Family socialization and gender in multi-local, post-separation families

In a special issue on “Doing family through gender, doing gender through families” published in the Sociologica journal, I engaged in a discussion of how shared custody arrangements can challenge our current understandings of gender socialisation within families. I summarize here the main arguments that I developed in my contribution, entitled “Rethinking the interconnections between family socialization and gender through the lens of multi-local, post-separation families”.

A focus on children growing “in” and “between” “two homes” as a result of post-divorce/separation shared physical custody arrangements, provides new avenues for the study of gender socialization within families in heterogeneous environments.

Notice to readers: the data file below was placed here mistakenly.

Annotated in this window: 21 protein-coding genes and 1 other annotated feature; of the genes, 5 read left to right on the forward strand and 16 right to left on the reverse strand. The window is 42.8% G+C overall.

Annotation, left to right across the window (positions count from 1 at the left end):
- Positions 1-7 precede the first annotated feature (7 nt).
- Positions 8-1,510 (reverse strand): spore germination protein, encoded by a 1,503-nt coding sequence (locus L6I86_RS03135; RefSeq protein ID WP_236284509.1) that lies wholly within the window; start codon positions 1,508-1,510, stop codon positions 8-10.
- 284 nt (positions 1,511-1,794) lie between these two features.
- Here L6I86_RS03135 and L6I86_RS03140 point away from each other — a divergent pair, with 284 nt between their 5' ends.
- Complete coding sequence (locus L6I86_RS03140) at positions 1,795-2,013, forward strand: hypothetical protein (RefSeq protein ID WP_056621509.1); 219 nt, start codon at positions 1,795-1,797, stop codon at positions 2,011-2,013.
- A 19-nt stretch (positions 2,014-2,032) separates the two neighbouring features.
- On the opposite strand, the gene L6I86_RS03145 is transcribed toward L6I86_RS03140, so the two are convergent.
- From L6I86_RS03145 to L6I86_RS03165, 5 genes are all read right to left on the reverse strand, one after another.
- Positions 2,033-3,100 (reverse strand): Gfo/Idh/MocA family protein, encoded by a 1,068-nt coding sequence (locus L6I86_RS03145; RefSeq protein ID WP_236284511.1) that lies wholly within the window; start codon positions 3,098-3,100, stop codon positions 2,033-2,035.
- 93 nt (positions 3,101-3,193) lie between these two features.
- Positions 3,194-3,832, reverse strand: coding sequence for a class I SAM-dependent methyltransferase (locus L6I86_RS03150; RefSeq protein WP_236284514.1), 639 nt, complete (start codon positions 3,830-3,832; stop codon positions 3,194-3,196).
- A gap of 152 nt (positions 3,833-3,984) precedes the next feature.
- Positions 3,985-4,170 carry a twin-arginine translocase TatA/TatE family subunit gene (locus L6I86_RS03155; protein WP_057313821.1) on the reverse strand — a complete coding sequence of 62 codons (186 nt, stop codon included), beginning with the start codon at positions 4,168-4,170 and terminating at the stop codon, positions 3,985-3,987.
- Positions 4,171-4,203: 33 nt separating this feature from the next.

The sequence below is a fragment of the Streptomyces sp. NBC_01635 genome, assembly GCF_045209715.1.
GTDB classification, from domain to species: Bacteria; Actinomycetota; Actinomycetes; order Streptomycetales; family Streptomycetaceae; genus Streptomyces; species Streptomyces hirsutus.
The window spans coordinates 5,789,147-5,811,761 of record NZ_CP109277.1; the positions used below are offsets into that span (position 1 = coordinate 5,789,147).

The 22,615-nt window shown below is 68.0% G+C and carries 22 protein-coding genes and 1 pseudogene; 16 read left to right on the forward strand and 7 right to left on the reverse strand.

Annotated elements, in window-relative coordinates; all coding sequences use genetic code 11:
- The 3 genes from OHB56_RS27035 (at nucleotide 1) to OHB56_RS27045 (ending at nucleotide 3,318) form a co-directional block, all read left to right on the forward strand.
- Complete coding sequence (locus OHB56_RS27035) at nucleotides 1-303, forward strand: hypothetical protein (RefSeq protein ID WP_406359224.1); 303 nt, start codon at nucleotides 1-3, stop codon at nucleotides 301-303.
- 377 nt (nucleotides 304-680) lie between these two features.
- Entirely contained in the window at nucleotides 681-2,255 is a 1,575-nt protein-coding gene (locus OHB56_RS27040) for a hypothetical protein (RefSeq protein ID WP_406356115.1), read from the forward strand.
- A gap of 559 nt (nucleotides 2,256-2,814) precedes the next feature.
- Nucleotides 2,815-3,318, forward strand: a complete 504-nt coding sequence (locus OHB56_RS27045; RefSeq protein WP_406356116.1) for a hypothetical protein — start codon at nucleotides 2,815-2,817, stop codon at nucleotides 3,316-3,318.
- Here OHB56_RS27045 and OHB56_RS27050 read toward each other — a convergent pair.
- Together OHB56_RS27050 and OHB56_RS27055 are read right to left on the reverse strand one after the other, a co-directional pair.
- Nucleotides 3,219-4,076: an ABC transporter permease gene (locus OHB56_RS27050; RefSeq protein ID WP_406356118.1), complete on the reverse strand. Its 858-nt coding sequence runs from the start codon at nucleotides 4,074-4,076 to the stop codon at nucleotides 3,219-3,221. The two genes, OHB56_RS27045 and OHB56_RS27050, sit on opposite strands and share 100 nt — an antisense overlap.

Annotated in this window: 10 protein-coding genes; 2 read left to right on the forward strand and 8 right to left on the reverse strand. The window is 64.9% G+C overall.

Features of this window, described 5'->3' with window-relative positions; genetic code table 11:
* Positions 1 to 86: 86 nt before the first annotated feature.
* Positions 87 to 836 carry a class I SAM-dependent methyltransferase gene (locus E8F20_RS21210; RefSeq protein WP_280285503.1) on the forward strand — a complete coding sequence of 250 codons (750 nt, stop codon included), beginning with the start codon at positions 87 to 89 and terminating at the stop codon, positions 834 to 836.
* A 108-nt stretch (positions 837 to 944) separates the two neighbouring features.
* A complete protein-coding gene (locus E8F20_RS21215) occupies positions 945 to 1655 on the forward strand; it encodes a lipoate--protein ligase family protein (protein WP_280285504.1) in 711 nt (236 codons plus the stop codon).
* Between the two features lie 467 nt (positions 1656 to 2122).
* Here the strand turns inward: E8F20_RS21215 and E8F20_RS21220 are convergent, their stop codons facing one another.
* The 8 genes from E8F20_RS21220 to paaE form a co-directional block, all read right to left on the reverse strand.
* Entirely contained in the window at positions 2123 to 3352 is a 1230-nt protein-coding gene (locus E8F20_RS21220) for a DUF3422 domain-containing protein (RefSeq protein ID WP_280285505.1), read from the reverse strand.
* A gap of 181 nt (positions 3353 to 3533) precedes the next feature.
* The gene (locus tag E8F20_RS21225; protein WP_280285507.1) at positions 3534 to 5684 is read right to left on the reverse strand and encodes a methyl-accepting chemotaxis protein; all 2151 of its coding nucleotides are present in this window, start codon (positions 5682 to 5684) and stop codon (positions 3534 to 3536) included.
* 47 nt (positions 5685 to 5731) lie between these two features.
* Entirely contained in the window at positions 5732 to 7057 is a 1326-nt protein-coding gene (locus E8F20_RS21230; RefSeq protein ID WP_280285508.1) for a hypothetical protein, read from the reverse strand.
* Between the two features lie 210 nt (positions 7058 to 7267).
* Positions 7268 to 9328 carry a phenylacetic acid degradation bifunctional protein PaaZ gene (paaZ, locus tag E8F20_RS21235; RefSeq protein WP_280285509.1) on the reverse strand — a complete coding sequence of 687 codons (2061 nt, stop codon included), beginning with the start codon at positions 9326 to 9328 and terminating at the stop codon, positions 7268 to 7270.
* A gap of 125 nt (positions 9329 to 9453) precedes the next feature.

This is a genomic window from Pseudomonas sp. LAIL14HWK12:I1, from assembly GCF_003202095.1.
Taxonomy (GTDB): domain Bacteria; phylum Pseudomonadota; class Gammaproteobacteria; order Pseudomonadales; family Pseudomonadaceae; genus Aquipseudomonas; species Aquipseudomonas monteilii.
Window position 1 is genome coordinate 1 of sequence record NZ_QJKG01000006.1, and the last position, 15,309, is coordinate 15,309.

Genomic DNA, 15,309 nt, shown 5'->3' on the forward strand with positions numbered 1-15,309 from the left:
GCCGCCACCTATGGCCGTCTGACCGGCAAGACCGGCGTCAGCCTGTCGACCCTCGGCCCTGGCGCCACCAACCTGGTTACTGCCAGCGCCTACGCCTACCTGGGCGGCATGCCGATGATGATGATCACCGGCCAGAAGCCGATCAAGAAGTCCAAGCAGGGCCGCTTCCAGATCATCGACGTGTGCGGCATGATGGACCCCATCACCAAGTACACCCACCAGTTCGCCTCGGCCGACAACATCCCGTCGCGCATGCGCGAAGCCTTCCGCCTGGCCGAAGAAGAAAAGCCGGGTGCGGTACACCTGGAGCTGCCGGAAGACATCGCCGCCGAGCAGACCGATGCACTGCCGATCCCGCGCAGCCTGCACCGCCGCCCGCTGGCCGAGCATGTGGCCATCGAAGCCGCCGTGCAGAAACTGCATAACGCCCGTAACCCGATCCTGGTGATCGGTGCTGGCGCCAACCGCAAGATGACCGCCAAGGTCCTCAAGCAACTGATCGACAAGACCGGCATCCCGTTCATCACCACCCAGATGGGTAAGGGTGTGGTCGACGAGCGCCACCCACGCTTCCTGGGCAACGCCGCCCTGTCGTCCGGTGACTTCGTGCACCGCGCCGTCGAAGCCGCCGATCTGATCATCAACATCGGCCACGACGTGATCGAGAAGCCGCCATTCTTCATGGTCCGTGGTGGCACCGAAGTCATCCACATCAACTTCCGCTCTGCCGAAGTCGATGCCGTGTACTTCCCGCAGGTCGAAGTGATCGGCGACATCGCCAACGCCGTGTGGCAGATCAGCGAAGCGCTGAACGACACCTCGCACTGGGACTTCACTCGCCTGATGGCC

So far, mainstream family and gender sociology have indeed had a tendency to conceptualize family socialization as a homogeneous process, and to focus on parents as a ‘unit’ that produces rather homogeneous “family cultures”. If gender studies have highlighted the different roles that mothers and fathers play in children’s socialization to gender (See for instance, Risman, 2004; Thorne, 1993),  but intra-parental divergences with regards to gendered norms and expectations and their negotiation in relation to children’s education have received scant attention. However, specific research areas, including scholarship on ethnically-mixed couples, illuminates the ways in which parents deal with cultural differences and points of disagreement regarding the upbringing of their children. These results extend beyond the groups under study: all couples are “mixed” to a certain degree – be it along gender, age, class, ethnic, religious, language and/or other markers of difference.